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Open AccessArticle
The Antiproliferative Effects of Flavonoid MAO Inhibitors on Prostate Cancer Cells
Molecules 2020, 25(9), 2257; https://doi.org/10.3390/molecules25092257 - 11 May 2020
Abstract
Prostate cancer (PCa) patients commonly experience clinical depression. Recent reports indicated that monoamine oxidase-A (MAO-A) levels elevate in PCa, and antidepressant MAO-Is show anti-PCa properties. In this work, we aimed to find potential drugs for PCa patients suffering from depression by establishing novel [...] Read more.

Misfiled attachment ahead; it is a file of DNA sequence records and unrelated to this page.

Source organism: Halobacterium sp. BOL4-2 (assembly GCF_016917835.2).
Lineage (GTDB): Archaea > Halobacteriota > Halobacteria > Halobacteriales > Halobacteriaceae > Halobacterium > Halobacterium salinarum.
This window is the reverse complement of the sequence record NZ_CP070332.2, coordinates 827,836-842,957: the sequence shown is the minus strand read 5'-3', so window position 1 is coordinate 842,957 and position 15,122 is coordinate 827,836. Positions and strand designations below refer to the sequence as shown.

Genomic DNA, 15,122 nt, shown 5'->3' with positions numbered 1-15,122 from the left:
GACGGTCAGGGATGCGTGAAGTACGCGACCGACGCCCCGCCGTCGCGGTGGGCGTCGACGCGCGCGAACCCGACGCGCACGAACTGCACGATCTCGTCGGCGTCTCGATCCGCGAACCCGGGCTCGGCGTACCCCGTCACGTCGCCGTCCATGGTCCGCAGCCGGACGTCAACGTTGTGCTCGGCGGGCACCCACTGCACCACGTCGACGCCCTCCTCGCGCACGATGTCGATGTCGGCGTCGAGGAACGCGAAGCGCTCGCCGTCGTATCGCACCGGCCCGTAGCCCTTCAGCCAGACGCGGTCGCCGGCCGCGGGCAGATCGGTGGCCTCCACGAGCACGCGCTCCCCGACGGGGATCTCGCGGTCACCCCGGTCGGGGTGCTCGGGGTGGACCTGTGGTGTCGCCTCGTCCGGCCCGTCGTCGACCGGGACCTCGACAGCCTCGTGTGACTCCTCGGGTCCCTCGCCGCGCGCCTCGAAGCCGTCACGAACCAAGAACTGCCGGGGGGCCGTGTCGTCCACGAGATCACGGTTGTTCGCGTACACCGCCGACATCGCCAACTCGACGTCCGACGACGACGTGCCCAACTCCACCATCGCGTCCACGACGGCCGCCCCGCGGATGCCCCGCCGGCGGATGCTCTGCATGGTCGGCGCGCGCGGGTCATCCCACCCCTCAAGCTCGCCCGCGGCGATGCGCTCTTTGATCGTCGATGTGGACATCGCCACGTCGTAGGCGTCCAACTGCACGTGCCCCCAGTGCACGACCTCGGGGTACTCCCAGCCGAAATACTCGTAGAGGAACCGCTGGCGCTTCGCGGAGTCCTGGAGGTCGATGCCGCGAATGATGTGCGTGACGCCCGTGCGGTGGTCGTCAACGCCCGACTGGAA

Prostate cancer (PCa) patients commonly experience clinical depression. Recent reports indicated that monoamine oxidase-A (MAO-A) levels elevate in PCa, and antidepressant MAO-Is show anti-PCa properties. In this work, we aimed to find potential drugs for PCa patients suffering from depression by establishing novel anti-PCa reversible monoamine oxidase-A inhibitors (MAO-AIs/RIMA); with an endeavor to understand their mechanism of action. In this investigation, twenty synthesized flavonoid derivatives, defined as KKR compounds were screened for their inhibitory potentials against human MAO-A and MAO-B isozymes. Meanwhile, the cytotoxic and antiproliferative effects were determined in three human PCa cell lines. MAO-A-kinetics, molecular docking, SAR, cell morphology, and cell migration were investigated for the most potent compounds. The screened KKRs inhibited MAO-A more potently than MAO-B, and non-toxically inhibited LNCaP cell proliferation more than the DU145 and PC3 cell lines, respectively. The results showed that the three top MAO-AI KKRs compounds (KKR11, KKR20, and KKR7 (IC50s 0.02–16 μM) overlapped with the top six antiproliferative KKRs against LNCaP (IC50s ~9.4 μM). While KKR21 (MAO-AI) and KKR2A (MAO-I) were ineffective against the PCa cells. Furthermore, KKR21 and KKR11 inhibited MAO-A competitively (Kis ≤ 7.4 nM). Molecular docking of the two compounds predicted shared hydrophobic and distinctive hydrophilic interactions—between the KKR molecule and MAO-A amino acid residues—to be responsible for their reversibility. The combined results and SAR observations indicated that the presence of specific active groups—such as chlorine and hydroxyl groups—are essential in certain MAO-AIs with anti-PCa effects. Additionally, MAO-A inhibition was found to be associated more with anti-PCa property than MAO-B. Distinctively, KKR11 [(E)-3-(3,4-dichlorophenyl)-1-(2-hydroxy-4,6-dimethoxyphenyl)prop-2-en-1-one] exhibited anti-metastatic effects on the DU145 cell line. The chlorine substitution groups might play vital roles in the KKR11 multiple actions. The obtained results indicated that the flavonoid derivative KKR11 could present a novel candidate for PCa patients with depression, through safe non-selective potent inhibition of MAOs. Full article